Are Music Videos Even Worth It Anymore?
“…the day that you play me will be the same day MTV play videos” – Kanye West
Back when I was growing up (in the 90s), music videos were all the rage. In many cases, they were more hotly anticipated than the songs themselves and could add interest and promotional value exponentially.
However, in recent years, networks (such as VH1, MTV, and BET) that once based their programming around airing music videos, have all but abandoned them for
utter foolishness reality television shows and scripted programming.
Basically, it’s hard to catch a music video on television these days. Of course, people can watch them on YouTube and/or VEVO, but do those views necessarily translate into sales for the artist?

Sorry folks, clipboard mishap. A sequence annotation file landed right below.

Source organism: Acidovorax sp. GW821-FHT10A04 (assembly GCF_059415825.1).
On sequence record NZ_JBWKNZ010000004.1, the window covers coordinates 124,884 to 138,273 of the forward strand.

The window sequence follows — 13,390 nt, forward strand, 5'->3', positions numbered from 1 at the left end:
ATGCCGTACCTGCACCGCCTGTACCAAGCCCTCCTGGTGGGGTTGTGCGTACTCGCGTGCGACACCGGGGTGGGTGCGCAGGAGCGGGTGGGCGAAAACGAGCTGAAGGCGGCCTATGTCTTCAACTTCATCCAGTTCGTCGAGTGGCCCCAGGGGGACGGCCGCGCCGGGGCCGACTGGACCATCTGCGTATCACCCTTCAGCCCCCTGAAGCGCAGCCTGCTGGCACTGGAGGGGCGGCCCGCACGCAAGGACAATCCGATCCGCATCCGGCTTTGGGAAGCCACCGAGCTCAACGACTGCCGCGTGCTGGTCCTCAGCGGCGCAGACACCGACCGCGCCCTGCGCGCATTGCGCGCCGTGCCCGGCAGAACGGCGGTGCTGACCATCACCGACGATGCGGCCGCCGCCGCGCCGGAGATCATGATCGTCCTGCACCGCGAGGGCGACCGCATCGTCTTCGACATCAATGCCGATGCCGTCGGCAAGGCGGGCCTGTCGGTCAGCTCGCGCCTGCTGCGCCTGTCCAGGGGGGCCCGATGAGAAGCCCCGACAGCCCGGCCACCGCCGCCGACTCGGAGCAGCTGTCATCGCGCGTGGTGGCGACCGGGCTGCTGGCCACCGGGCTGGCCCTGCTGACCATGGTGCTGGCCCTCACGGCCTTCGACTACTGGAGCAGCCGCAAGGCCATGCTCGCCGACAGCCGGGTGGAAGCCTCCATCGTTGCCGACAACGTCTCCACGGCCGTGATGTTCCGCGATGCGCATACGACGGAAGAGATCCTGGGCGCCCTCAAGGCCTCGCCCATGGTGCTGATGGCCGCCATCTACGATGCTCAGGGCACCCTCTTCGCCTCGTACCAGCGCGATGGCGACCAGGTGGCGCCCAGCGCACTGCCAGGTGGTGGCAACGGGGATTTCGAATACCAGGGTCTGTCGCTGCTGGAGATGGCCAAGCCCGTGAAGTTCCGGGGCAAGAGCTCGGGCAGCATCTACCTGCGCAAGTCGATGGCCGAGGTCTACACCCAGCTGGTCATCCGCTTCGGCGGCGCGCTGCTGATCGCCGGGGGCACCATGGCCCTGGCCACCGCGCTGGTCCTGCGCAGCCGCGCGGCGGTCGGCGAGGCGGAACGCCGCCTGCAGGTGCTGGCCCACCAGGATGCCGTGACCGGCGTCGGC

Kanye West and Jay Z both released
subpar and mediocre, respectively #1 albums without music videos. West recently released a video on his website for “Black Skinhead” and The Formerly Hyphenated Artist will release “Picasso Baby” on HBO as an art film.
Here’s the question: With networks rarely playing music videos anymore and artists clearly selling records without them, is there any need for a label (or an artist, independent or otherwise) to spend money producing them anymore?
Maybe Jay Z is changing the game by releasing his latest one as an art film on a major TV network, but how many artists would be able to replicate that? Furthermore, is it necessary when Samsung had already spent $5 million for the record that 528,000 iPhone users bought the first week of its release?
Beyond that, are music videos losing significance in general or only in hip-hop? That is, would you still buy music from artists like Usher or Chris Brown if they didn’t pull off dazzling dance moves in almost every frame?
I have no answers to these questions, but it might not be too surprising to see labels and artists moving away from music videos as we’ve come to know them and toward other means of promoting their albums and singles.